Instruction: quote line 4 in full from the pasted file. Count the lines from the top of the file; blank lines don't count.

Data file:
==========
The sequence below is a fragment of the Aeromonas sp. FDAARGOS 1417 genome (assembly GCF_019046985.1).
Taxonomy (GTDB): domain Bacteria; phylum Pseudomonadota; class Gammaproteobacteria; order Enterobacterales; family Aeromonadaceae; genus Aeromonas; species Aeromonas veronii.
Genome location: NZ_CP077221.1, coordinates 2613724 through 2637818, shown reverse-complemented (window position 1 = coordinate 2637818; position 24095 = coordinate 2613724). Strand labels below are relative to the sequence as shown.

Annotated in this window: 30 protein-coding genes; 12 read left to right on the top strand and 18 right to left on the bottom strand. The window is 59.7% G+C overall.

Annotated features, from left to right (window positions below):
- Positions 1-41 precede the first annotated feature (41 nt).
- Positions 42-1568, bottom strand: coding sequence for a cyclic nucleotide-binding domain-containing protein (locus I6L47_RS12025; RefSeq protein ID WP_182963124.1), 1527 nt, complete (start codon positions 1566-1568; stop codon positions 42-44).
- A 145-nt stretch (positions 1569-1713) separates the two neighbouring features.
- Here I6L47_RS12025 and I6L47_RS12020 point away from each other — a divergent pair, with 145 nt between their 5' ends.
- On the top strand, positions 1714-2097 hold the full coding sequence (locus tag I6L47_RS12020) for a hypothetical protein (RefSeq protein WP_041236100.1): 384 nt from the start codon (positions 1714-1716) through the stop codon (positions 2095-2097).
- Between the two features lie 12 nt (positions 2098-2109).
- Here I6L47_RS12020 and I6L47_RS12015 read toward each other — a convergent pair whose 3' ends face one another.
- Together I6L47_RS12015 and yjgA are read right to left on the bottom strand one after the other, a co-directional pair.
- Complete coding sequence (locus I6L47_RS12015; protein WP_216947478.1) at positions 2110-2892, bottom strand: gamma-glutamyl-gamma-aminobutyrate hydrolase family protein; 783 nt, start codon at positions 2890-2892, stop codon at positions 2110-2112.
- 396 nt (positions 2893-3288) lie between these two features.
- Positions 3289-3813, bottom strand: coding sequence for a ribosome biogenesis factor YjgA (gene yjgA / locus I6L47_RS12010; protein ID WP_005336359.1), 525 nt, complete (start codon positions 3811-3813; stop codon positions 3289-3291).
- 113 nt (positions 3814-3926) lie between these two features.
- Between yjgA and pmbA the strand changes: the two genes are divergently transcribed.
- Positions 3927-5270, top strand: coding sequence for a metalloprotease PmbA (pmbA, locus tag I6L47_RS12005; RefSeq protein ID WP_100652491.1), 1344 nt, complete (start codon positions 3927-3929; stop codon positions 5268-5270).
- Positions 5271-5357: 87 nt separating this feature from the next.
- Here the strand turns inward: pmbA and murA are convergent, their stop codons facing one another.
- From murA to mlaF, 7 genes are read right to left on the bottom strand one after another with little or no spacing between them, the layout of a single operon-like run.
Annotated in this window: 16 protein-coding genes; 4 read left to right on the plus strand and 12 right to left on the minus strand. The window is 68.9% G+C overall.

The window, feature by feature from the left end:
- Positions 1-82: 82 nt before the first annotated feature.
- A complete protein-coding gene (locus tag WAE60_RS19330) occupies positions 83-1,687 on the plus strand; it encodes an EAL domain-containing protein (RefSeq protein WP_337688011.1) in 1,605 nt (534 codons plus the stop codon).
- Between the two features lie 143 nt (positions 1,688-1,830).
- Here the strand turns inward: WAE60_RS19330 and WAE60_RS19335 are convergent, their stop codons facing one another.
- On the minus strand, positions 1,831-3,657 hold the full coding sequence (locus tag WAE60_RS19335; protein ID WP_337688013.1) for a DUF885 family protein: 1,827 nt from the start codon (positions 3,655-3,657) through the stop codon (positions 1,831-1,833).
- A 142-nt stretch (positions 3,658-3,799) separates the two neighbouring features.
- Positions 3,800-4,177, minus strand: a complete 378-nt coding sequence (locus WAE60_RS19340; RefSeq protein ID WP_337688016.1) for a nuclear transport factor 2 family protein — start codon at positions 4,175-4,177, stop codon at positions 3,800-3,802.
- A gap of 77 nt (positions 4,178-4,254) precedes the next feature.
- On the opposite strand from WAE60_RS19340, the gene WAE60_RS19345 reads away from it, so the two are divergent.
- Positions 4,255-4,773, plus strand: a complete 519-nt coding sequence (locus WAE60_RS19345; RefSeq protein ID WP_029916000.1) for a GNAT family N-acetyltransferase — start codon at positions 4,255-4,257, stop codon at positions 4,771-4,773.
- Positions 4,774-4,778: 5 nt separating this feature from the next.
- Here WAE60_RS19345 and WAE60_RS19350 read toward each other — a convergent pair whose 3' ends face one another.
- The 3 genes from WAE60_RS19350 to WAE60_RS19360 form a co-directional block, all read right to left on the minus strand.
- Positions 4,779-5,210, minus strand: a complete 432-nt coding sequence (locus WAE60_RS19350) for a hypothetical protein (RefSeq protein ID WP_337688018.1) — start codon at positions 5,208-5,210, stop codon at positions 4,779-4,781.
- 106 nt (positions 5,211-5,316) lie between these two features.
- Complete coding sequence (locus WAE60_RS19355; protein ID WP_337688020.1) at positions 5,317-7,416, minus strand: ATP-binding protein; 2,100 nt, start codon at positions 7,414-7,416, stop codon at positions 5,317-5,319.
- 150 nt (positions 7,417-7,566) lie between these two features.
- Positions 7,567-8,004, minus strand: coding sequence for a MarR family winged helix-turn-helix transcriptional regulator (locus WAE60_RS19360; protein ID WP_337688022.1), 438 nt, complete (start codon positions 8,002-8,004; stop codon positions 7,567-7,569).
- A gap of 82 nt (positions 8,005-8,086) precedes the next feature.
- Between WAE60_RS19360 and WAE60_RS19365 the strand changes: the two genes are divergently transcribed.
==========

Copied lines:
Annotated in this window: 30 protein-coding genes; 12 read left to right on the top strand and 18 right to left on the bottom strand. The window is 59.7% G+C overall.